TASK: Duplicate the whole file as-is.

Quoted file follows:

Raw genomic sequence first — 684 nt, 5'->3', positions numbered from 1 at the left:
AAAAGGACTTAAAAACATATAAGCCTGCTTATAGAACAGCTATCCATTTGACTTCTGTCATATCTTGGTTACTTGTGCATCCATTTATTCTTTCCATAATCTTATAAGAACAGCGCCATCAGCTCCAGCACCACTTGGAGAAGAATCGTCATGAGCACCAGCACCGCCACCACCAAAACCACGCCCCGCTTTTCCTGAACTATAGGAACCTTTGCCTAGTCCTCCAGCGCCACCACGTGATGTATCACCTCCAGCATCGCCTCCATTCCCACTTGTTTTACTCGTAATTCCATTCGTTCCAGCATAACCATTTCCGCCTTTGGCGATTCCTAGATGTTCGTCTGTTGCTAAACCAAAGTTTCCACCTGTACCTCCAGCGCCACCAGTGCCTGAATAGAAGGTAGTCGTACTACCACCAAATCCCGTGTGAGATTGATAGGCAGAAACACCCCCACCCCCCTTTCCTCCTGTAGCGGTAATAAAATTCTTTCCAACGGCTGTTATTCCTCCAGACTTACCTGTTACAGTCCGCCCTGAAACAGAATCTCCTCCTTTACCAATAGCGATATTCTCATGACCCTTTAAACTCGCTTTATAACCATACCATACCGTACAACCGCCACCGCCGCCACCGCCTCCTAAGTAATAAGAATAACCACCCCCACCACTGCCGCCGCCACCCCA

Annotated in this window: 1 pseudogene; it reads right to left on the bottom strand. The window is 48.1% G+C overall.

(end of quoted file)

Raw genomic sequence first — 684 nt, 5'->3', positions numbered from 1 at the left:
AAAAGGACTTAAAAACATATAAGCCTGCTTATAGAACAGCTATCCATTTGACTTCTGTCATATCTTGGTTACTTGTGCATCCATTTATTCTTTCCATAATCTTATAAGAACAGCGCCATCAGCTCCAGCACCACTTGGAGAAGAATCGTCATGAGCACCAGCACCGCCACCACCAAAACCACGCCCCGCTTTTCCTGAACTATAGGAACCTTTGCCTAGTCCTCCAGCGCCACCACGTGATGTATCACCTCCAGCATCGCCTCCATTCCCACTTGTTTTACTCGTAATTCCATTCGTTCCAGCATAACCATTTCCGCCTTTGGCGATTCCTAGATGTTCGTCTGTTGCTAAACCAAAGTTTCCACCTGTACCTCCAGCGCCACCAGTGCCTGAATAGAAGGTAGTCGTACTACCACCAAATCCCGTGTGAGATTGATAGGCAGAAACACCCCCACCCCCCTTTCCTCCTGTAGCGGTAATAAAATTCTTTCCAACGGCTGTTATTCCTCCAGACTTACCTGTTACAGTCCGCCCTGAAACAGAATCTCCTCCTTTACCAATAGCGATATTCTCATGACCCTTTAAACTCGCTTTATAACCATACCATACCGTACAACCGCCACCGCCGCCACCGCCTCCTAAGTAATAAGAATAACCACCCCCACCACTGCCGCCGCCACCCCA

Annotated in this window: 1 pseudogene; it reads right to left on the bottom strand. The window is 48.1% G+C overall.